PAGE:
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Browsing by Author "Laakkonen, Antti"

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  • Laakkonen, Antti (2020)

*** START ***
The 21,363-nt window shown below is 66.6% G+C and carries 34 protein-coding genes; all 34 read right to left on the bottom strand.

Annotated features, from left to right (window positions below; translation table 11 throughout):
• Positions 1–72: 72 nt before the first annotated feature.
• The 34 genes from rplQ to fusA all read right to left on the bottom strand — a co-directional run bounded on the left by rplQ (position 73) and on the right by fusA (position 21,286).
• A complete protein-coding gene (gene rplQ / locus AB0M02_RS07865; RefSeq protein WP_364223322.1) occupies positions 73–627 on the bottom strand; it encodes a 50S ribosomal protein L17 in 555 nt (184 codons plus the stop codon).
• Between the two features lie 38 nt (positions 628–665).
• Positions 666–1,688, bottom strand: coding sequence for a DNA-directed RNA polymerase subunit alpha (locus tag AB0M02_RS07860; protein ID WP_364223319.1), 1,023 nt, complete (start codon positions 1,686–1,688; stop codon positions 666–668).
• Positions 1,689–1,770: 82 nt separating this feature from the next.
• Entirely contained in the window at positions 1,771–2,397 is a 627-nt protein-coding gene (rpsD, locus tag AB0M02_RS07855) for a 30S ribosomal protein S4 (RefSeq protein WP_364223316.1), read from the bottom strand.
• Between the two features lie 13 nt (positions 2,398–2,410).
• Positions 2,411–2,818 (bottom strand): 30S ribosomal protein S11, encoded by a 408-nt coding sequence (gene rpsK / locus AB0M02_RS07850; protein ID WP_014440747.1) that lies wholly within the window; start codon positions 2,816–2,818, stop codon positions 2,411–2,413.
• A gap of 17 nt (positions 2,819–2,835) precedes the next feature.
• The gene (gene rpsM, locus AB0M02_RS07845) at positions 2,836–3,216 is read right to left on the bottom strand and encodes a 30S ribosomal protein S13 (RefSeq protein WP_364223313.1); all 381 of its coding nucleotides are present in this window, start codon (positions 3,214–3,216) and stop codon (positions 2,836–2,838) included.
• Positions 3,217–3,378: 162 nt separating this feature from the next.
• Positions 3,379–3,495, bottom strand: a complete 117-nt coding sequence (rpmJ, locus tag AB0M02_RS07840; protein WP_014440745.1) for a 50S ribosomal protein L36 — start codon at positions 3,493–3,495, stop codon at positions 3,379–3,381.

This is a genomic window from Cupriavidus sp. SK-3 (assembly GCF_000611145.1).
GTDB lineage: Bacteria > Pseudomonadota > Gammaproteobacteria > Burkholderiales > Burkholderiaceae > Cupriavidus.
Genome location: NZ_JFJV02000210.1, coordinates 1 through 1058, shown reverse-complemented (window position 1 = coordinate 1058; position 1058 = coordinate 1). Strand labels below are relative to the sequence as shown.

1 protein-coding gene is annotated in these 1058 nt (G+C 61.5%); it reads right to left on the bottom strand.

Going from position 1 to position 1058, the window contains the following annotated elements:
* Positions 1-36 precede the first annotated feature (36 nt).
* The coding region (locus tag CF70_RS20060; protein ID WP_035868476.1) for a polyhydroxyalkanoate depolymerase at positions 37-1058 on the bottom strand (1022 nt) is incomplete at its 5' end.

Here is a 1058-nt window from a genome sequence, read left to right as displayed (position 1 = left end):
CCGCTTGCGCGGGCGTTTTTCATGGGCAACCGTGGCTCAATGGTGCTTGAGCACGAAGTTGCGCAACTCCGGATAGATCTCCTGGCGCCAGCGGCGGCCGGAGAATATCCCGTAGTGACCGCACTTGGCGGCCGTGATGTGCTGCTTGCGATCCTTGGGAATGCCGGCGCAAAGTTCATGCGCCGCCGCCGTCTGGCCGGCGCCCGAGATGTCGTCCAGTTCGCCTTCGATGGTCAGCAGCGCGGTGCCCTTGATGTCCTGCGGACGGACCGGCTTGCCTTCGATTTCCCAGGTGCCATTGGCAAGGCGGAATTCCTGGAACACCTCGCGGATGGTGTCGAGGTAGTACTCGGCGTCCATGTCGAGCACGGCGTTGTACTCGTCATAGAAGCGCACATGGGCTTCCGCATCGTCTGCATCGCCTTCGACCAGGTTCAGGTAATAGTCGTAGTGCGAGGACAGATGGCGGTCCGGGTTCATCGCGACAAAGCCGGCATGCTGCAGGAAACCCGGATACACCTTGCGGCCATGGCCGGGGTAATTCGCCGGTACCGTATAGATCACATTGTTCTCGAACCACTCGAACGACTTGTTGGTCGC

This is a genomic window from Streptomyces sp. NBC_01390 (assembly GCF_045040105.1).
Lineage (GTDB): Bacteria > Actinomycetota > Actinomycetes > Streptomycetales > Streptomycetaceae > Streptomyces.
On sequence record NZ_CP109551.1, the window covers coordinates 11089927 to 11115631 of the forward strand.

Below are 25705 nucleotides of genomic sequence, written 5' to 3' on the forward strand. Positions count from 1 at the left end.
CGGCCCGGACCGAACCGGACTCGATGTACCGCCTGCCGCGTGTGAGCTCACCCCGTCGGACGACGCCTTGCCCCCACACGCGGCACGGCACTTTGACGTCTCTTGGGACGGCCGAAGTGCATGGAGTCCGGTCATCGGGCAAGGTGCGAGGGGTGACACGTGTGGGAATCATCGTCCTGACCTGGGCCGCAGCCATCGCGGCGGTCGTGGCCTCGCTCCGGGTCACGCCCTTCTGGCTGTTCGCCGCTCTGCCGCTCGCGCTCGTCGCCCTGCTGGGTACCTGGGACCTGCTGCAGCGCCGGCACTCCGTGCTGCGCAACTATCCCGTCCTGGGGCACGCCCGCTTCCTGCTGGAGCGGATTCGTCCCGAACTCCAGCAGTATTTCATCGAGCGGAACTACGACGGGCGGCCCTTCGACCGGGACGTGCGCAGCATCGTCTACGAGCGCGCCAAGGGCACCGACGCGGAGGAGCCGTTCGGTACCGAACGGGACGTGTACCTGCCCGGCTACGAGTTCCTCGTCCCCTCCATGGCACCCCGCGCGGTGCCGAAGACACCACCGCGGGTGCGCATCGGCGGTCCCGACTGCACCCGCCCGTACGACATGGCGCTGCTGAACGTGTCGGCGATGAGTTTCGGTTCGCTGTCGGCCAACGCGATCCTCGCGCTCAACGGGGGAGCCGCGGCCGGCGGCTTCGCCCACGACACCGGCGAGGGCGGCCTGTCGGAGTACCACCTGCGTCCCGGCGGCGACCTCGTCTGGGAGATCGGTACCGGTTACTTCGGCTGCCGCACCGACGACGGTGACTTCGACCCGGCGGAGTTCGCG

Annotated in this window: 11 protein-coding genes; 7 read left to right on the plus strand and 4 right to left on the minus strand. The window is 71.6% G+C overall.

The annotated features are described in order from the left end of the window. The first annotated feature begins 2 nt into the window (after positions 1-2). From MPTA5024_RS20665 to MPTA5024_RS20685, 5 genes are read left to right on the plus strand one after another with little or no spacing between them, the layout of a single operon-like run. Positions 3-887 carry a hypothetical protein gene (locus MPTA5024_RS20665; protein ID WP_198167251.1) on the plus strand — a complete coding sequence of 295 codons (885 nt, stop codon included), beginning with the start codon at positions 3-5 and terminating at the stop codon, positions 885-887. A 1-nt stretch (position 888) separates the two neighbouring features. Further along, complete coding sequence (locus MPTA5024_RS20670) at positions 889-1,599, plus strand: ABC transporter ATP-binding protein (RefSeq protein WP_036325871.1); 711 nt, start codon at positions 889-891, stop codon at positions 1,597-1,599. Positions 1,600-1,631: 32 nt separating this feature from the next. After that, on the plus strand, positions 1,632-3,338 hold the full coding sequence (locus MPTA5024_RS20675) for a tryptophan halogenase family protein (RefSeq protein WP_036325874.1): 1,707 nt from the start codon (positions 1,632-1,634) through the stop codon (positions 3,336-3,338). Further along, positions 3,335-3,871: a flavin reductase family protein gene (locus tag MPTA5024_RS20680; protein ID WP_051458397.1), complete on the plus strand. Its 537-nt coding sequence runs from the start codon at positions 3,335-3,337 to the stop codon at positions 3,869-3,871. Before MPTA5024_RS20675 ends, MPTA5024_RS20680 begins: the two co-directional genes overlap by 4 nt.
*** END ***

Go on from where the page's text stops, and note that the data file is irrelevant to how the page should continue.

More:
Understanding soil respiration behaviour in different environments is one of the most crucial research questions currently in environmental sciences, since it is a major component of the carbon cycle. It can be divided into many source components, them being litter decomposition, soil organic matter, root respiration and respiration in the rhizosphere. Many biotic and abiotic factors control soil respiration through complicated relationship networks. Strong controlling factors being soil temperature, soil moisture, substrate supply and quality, soil nitrogen content, soil acidity and soil texture. As these relationships are biome-specific, they must be understood in order to produce more accurate assessments worldwide. In this study annual soil respiration rates and its controlling factors were investigated globally in unmanaged and natural mature forest biomes. Observed values were extracted from Soil respiration database (SRDB) v.5, and it was complemented with spatially and temporally linked data from remotely sensed and modelled databases to produce variables for forest productivity, meteorological conditions and soil properties. Furthermore, empirical soil respiration models and machine learning algorithms, as well as previous estimates, were compared to each other. Locally, monthly manual soil respiration measurements from boreal forest site in Hyytiälä, Finland from the years 2010-2011, with environmental, soil temperature and soil water conditions were investigated to identify seasonal differences in controlling factors of soil respiration rate. Soil respiration controls were found to differ between biomes. Furthermore, the Artificial Neural Network algorithm used was observed to outperform empirical models and previous estimates, when biome specific modelling was implemented with the continental division. Artificial neural networks and other algorithms could produce more accurate estimates globally. Locally soil respiration rates were observed to differ seasonally, with soil temperature controls being stronger during the growing season and when snow depth exceeded 30 cm, soil water conditions, controlled soil respiration strongly.